Bracero Oral History
Biographical Synopsis of Interviewee
Mr. Tomás Pelayo was born on March 7, 1935, in Villa Purificación, Jalisco, Mexico; he had seven siblings; he and his siblings did not receive any formal schooling; in 1958, he became a bracero and worked in the melon fields of Blythe, California, the lettuce fields of Phoenix, Arizona, and on a dairy farm in Winterheaven, California; his last contract was in 1961; at the time of the interview, Mr. Pelayo was residing in Calexico, California.
Summary of Interview
Mr. Tomás Pelayo briefly recalls his childhood and the financial difficulties he and his family endured; as a young man, he traveled to the United States in search of adventure; he heard about a call for braceros and he returned to Mexico in order to join the program; he recalls the process, including lists of eligible workers, waiting times, and transportation to and from the center; in addition, he mentions going through the center in Empalme, Sonora, Mexico; on another occasion, he traveled to Hermosillo, Mexico where he picked two thousand kilos of cotton in order to obtain a letter to present at the center in Empalme, Sonora, Mexico; his wife lived in Algodones, Baja California, Mexico while he worked as a bracero; his first contract took him to work in the melon fields of Blythe, California; he goes on to detail the camp size, living conditions, provisions, duties, payments, deductions, remittances, treatment, friendships, correspondence and recreational activities; his second contract took him to work in the lettuce fields of Phoenix, Arizona; many braceros would drink on the weekends; Mr. Pelayo states that many braceros were not able to maintain friendships with each other because they were relocated often; he recalls that the braceros were forced to remain stooped over while working in the fields or they ran the risk of not having their contracts renewed; he earned seventy cents an hour while working in the fields; he worked at a dairy farm in Winterhaven, California, from 1959-1961; he describes the working and living conditions; he was in charge of milking two-hundred cows a day; he was kicked several times by the cows; he worked sixteen hour shifts and earned eight dollars a day; he had a day off every fifteen days; he would travel to visit his family during this time; in 1961, with the help of his boss, he became a legal United States resident.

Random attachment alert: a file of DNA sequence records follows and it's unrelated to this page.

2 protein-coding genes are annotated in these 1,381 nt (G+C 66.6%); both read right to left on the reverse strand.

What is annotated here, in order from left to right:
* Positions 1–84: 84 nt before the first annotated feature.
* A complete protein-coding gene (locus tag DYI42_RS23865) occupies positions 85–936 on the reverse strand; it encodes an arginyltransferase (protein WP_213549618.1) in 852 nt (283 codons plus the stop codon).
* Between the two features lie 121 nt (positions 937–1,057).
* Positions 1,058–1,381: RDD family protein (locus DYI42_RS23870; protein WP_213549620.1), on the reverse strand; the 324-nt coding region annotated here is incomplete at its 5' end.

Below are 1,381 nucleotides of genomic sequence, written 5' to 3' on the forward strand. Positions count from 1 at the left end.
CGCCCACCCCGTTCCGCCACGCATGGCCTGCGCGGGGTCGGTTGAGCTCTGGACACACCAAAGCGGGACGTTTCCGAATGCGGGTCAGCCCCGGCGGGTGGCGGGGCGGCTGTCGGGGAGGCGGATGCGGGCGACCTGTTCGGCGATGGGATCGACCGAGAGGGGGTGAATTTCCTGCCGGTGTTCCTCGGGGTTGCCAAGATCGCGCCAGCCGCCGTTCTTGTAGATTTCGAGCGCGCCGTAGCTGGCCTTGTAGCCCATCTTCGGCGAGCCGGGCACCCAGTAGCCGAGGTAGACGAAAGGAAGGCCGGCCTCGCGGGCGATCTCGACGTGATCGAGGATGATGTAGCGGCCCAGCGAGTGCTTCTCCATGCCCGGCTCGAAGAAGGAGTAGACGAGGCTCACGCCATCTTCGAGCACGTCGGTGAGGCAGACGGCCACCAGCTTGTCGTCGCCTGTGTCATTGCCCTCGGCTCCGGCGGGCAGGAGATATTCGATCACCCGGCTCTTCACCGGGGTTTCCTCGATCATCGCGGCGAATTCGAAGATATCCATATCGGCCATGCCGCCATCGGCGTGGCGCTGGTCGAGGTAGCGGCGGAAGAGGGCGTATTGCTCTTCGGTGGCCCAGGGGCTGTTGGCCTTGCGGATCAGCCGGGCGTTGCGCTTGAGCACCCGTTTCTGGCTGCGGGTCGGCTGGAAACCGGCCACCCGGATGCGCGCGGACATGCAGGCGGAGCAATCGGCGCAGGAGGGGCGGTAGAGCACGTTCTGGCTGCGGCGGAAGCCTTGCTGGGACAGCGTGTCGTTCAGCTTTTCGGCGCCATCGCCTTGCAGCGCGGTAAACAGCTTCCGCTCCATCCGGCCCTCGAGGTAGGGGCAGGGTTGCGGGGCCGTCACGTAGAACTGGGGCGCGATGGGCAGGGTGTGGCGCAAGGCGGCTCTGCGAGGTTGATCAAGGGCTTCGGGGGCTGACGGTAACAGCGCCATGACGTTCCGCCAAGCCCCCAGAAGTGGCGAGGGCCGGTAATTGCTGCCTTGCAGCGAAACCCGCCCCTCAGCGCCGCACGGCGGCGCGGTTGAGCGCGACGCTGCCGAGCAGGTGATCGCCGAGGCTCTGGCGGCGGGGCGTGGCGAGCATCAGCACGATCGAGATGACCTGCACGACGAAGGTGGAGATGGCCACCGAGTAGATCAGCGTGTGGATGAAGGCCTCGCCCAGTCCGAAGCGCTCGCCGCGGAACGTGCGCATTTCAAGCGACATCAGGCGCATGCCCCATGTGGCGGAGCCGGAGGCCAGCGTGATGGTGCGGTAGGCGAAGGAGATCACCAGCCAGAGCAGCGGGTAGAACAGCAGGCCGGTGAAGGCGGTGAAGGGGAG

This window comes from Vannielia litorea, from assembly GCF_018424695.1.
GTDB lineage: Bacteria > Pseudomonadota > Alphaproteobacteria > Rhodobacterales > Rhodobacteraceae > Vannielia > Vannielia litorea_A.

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Interview with Tomás Pelayo by Mónica Pelayo, 2006, "Interview no. 1324," Institute of Oral History, University of Texas at El Paso.